Giant Cabbage: An Alaska Folktale

( 4 )

Overview

Moose discovers a very big cabbage in his garden that could win first prize at the Alaska State Fair. But there's a problem—it's so huge he can't lift it! An old Russian folktale inspired The Giant Cabbage, but this contemporary version showcases Alaska with vivid illustrations, adorable animal friends, and verbal twists and turns.

Moose grows an enormous cabbage, sure to win a prize at the fair, but needs the help of all his friends to load it onto a truck in this ...

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Overview

Moose discovers a very big cabbage in his garden that could win first prize at the Alaska State Fair. But there's a problem—it's so huge he can't lift it! An old Russian folktale inspired The Giant Cabbage, but this contemporary version showcases Alaska with vivid illustrations, adorable animal friends, and verbal twists and turns.

Moose grows an enormous cabbage, sure to win a prize at the fair, but needs the help of all his friends to load it onto a truck in this Alaskan version of a Russian folktale.

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Editorial Reviews

School Library Journal
PreS-Gr 2-Another twist on the familiar Russian folktale, "The Turnip." Moose's giant cabbage is a shoo-in for a prize at the fair, but he can't budge it on his own. A parade of animals drops by to help, including a bear, wolf, fox, hare, porcupine, squirrel, and vole. By working together, they finally load the enormous vegetable into Moose's truck and ride off to the fair, where the cabbage takes first prize. The friends return home to celebrate and cook up a giant pot of cabbage soup. There is no shortage of recent "Turnip" variations that make excellent read-alouds. Aubrey Davis's The Enormous Potato (Kids Can, 1997) and Jan Peck's The Giant Carrot (Dial, 1998) are two examples. This title, while also highly readable, makes its contribution to the field through its depiction of Alaskan wildlife. At story's end, Stihler includes source notes, information about Alaskan vegetables (the "midnight sun" allows them to grow to record size), and a recipe for Moose's cabbage soup. Trammell's cheerful, paint-and-pen artwork sets a cast of friendly looking animals in a verdant landscape. Alternating spot and full-spread illustrations add to the dramatic effect, and the repeated words "big," "huge," and "GIANT" are printed in successively larger typefaces. The text is a bit long, however, and the bulk of it appears in rather small print. Still, this enjoyable title is a solid addition.-Eve Ortega, Cypress Library, CA Copyright 2003 Reed Business Information.
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Product Details

  • ISBN-13: 9781570613579
  • Publisher: Sasquatch Books
  • Publication date: 4/5/2003
  • Series: Paws IV Series
  • Pages: 32
  • Sales rank: 390,524
  • Age range: 3 - 7 Years
  • Lexile: AD300L (what's this?)
  • Product dimensions: 10.92 (w) x 8.50 (h) x 0.11 (d)

Customer Reviews

Average Rating 5
( 4 )
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Sort by: Showing all of 4 Customer Reviews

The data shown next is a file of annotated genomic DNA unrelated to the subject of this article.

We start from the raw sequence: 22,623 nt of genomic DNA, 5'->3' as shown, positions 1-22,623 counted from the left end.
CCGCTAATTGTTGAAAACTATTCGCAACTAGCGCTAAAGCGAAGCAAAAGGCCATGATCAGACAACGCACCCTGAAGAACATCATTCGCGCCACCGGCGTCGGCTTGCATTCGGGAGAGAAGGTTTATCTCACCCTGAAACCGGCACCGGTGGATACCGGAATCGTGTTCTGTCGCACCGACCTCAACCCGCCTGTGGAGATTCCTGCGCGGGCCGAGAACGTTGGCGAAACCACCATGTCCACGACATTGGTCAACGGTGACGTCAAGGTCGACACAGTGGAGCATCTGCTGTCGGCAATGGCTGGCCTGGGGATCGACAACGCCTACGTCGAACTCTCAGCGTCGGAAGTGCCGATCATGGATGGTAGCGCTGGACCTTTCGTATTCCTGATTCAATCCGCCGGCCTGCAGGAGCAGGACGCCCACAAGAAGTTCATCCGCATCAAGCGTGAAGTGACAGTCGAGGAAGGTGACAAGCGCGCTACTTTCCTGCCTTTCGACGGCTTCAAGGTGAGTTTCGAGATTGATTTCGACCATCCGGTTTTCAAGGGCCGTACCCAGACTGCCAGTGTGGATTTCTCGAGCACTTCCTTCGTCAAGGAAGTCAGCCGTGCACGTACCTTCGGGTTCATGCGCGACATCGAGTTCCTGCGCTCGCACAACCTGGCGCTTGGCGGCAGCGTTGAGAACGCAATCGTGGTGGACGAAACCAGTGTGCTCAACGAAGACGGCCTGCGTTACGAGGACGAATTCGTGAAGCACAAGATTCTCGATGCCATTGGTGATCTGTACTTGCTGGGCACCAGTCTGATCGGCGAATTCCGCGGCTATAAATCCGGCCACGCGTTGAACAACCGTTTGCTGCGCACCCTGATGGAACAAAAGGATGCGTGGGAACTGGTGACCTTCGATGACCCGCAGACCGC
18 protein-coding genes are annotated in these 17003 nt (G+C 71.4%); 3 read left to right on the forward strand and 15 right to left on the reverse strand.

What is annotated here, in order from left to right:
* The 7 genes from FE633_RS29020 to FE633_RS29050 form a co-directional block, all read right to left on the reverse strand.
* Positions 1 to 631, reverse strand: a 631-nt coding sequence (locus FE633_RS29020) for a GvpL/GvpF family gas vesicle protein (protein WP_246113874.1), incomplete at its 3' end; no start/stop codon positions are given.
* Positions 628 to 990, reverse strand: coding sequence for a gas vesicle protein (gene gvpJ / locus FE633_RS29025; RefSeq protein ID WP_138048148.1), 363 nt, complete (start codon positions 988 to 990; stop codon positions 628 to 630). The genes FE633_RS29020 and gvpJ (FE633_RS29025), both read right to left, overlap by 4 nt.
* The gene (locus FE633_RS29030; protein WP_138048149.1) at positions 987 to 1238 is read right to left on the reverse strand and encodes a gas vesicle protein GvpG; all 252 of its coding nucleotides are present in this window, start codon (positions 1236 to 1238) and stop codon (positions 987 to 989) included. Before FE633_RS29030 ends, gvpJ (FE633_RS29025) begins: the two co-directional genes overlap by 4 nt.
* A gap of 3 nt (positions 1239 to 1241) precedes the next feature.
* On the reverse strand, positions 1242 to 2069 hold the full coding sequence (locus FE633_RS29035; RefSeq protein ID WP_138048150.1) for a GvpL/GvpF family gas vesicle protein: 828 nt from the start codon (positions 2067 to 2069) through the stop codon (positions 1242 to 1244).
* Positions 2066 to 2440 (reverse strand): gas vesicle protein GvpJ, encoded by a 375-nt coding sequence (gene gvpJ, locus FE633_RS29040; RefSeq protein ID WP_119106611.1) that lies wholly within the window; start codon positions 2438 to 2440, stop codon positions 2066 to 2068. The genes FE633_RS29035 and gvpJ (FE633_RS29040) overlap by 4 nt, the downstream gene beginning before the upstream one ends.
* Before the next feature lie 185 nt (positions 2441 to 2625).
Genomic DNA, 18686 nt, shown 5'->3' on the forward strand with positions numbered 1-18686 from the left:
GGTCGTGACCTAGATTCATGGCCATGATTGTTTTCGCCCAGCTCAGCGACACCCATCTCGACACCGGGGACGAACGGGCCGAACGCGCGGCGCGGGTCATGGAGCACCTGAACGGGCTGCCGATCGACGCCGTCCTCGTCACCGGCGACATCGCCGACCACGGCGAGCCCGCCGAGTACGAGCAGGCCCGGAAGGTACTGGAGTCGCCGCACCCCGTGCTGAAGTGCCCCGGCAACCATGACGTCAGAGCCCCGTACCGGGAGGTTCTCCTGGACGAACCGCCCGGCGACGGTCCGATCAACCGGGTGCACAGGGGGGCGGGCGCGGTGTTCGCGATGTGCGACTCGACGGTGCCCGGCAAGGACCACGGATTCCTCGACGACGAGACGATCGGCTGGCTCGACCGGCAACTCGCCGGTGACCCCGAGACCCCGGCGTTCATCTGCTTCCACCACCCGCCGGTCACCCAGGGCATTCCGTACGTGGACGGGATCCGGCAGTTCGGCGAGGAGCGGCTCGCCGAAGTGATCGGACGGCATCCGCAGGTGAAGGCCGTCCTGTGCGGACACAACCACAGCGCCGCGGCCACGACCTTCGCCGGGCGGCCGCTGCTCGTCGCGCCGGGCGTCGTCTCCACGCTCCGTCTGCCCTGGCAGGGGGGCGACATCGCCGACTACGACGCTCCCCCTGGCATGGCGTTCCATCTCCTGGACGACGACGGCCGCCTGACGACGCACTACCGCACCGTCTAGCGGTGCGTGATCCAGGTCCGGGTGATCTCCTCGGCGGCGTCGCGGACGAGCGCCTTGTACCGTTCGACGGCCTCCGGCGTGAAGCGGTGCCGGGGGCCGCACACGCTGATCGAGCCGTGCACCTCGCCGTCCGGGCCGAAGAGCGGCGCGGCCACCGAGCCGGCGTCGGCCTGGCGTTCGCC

• Anonymous

    Posted July 6, 2003

    Upbeat and whimsical

    Reviewer: Midwest Book Review from Oregon, WI USA Entertainingly written by Cherie B. Stihler and delightfully illustrated by Jeremiah Trammel, The Giant Cabbage: An Alaska Folktale is a playful story about a hard-working moose who is determined to enter the biggest and best cabbage he can grow into the Giant Cabbage contest. But the cabbage he grows is so big it can hardly be moved - what is everyone to do? The Giant Cabbage is an upbeat, whimsical and enthusiastically recommended picture book tale which will have special appeal for children ages 3 to 8.

    1 out of 1 people found this review helpful.

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  • Posted November 30, 2013

    more from this reviewer

    The Giant Cabbage has quickly become one of my 4-year-old's favo

    The Giant Cabbage has quickly become one of my 4-year-old's favorite picture books. This Alaska folktale contains a repetitive, cumulative refrain kids immediately latch onto. I love the bold emphasis when describing the size of the cabbage. This teaches and reinforces vocabulary which helps children describe spatial concepts. And Jeremiah Trammell's illustrations are ridiculously adorable!

    The final couple of pages of the book contains brief and interesting information on Alaska vegetables (find out why they grow so large), the traditional Russian folktale upon which this story is based, and even a recipe for cabbage soup.

    The message of The Giant Cabbage is simple and sweet: "Friends and family who work together can get any job done - and sometimes it's the tiniest of friends who make things happen." 

    Was this review helpful? Yes  No   Report this review
  • Anonymous

    Posted May 19, 2003

    Midnight Sun Cabbage

    Very nice children's book. Good story, outstanding illustrations. Makes me long for Alaska, the Tanana Valley and State Fairs and the sunny summer nights. The Moose's Cabbage Soup recipe was yummy!

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  • Anonymous

    Posted April 7, 2003

    Great new twist on an old story

    This is a very funny version of an old story. It has great repetition , a terrific ending and even a tasty recipe. What a nice subtle message about supporting your friends and not giving up - I loved it! Two thumbs up from my kids! And me too!

    Was this review helpful? Yes  No   Report this review
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